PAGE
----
First, we need to remember that to receive any sacrament, one must have been validly baptized because “Holy Baptism is the basis of the whole Christian life ... the door which gives access to the other sacraments.”
(Catechism of the Catholic Church, no. 1213) So, having looked at baptism last week, the next sacrament of initiation is Confirmation.
“The reception of the sacrament of Confirmation is necessary for the completion of baptismal grace. For ‘by the sacrament of Confirmation, [the baptized] are more perfectly bound to the Church and are enriched with a special strength of the Holy Spirit. Hence they are, as true witnesses of Christ, more strictly obliged to spread and defend the faith by word and deed.’” (CCC, 1285)
The proper order of initiation sacraments is in fact, baptism, confirmation, and then eucharist. In the early days of the Church, confirmation usually was combined with baptism. However, the increasing number of infant baptisms throughout the year, increase in parish numbers, and growth of dioceses prevented the bishop from being present at all celebrations to confirm the members of his flock. In order to reserve the Confirmation to the bishop, the sacraments were separated. That aside, there still is an anointing with Chrism in the infant baptismal rite to show the newly baptized’s participation in the prophetic, priestly, and kingly offices of Christ. In Confirmation, the main symbol is the Chrism oil.
“Anointing, in Biblical and other ancient symbolism, is rich in meaning: oil is a sign of abundance and joy; it cleanses (anointing before and after a bath) and limbers (the anointing of athletes and wrestlers); oil is a sign of healing, since it is soothing to bruises and wounds; and it makes radiant with beauty, health, and strength. Anointing with sacred chrism in Confirmation and ordination is the sign of consecration. By Confirmation, Christians, that is, those who are anointed, share more completely in the mission of Jesus Christ and the fullness of the Holy Spirit with which he is filled, so that their lives may give off ‘the aroma of Christ.’” (CCC, 1293-1294).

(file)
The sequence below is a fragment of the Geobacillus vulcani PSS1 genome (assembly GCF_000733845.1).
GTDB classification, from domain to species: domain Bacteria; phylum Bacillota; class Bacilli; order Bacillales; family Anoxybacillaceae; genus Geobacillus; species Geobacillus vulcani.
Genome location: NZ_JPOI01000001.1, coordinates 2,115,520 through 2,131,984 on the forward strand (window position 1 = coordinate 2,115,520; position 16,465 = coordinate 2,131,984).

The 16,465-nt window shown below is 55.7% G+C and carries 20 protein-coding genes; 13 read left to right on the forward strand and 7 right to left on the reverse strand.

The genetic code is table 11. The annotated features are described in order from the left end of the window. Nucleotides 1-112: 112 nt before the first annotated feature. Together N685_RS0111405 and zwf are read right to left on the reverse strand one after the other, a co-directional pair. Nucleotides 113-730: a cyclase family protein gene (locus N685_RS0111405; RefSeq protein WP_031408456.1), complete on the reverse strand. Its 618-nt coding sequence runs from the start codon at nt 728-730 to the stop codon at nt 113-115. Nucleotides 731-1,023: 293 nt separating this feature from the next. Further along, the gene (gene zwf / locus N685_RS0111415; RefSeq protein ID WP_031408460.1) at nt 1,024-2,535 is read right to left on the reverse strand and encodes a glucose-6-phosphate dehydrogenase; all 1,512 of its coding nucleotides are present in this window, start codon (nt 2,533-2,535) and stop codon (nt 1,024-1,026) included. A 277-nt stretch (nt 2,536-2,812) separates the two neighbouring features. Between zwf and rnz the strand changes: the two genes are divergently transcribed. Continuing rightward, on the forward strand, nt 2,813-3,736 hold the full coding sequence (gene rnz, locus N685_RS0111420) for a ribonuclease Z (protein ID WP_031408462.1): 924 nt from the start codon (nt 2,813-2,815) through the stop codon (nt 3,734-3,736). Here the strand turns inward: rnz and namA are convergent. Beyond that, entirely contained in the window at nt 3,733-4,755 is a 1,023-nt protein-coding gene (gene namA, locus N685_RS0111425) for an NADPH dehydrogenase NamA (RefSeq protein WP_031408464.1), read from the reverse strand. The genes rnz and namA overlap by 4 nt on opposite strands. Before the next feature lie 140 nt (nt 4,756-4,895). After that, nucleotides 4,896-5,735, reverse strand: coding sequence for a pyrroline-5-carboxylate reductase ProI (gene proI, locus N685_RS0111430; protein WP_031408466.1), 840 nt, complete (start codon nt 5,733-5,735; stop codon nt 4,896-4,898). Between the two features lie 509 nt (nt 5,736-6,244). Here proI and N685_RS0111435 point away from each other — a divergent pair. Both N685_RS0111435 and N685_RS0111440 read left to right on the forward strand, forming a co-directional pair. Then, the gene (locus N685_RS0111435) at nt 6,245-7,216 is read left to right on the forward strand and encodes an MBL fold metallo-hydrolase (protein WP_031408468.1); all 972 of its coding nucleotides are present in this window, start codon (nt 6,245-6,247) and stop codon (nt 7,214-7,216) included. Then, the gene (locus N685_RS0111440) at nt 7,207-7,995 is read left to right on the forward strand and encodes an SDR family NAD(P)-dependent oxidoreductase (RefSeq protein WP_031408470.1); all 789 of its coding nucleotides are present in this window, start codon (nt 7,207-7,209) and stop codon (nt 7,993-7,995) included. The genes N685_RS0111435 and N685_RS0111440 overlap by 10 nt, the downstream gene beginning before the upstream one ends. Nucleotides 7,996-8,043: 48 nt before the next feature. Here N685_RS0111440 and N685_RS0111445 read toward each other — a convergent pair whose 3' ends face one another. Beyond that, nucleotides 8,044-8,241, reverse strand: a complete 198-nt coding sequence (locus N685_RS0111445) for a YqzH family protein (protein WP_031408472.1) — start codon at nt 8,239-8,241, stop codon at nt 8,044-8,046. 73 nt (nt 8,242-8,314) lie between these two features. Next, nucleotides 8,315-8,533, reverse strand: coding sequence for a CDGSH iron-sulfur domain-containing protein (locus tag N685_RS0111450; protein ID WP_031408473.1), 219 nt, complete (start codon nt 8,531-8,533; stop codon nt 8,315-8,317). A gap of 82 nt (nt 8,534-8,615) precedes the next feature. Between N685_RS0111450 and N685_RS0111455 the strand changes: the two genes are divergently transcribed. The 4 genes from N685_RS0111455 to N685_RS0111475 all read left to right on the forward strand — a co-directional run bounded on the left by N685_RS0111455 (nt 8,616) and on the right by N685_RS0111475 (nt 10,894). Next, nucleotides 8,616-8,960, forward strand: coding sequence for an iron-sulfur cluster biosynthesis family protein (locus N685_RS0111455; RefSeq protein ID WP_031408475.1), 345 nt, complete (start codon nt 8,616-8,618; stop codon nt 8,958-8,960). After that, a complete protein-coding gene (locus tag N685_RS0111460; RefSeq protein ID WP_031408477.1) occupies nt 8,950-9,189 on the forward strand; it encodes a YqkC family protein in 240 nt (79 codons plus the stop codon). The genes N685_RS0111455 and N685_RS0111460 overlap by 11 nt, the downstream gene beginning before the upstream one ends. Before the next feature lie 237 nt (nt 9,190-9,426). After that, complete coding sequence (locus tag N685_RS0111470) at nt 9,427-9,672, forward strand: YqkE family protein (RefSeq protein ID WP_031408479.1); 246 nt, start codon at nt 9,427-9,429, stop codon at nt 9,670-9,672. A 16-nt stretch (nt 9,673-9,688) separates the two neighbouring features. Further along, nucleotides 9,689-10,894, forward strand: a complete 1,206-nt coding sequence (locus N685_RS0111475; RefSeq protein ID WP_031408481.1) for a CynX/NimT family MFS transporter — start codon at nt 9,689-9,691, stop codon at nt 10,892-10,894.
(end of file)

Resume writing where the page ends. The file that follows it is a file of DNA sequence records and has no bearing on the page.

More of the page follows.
Confirmation brings an increase and deepening of baptismal grace by uniting us more firmly to Christ, increasing the gifts of the Holy Spirit within us, rendering our bond with Christ more perfect, and giving us special strength to defend the faith.
Who can be confirmed? Any baptized Catholic. In the Latin Church, it is usually in the junior high years that confirmation is received. However, younger children (even infants) can and should be confirmed in danger of death.
Form, Matter, and Minister
Form: “[Name], be sealed with the gift of the Holy Spirit.” (CCC 1300)
Matter: Sacred Chrism being applied to the head of the candidate; and, the laying on of hands (consecratory prayer) (CCC 1288, 1294, 1300)
Minister: As a successor to the apostles, the ordinary minister is the Bishop because he has the fullness of Holy Orders. By conferring it himself, he demonstrates the unity of the Church and unites those who receive it more closely to her apostolic origins. However, the bishop may delegate other priests to confer Confirmation, if necessary. At the Easter Vigil, all pastors of parishes who baptize any Elect or bring Candidates for Full Communion into the Church, has the authority (and duty) to confer Confirmation immediately. And finally, when someone is in danger of death, any priest is permitted and encouraged to give Confirmation so that the person can leave this world perfected by the Holy Spirit. (CCC 1312-1314)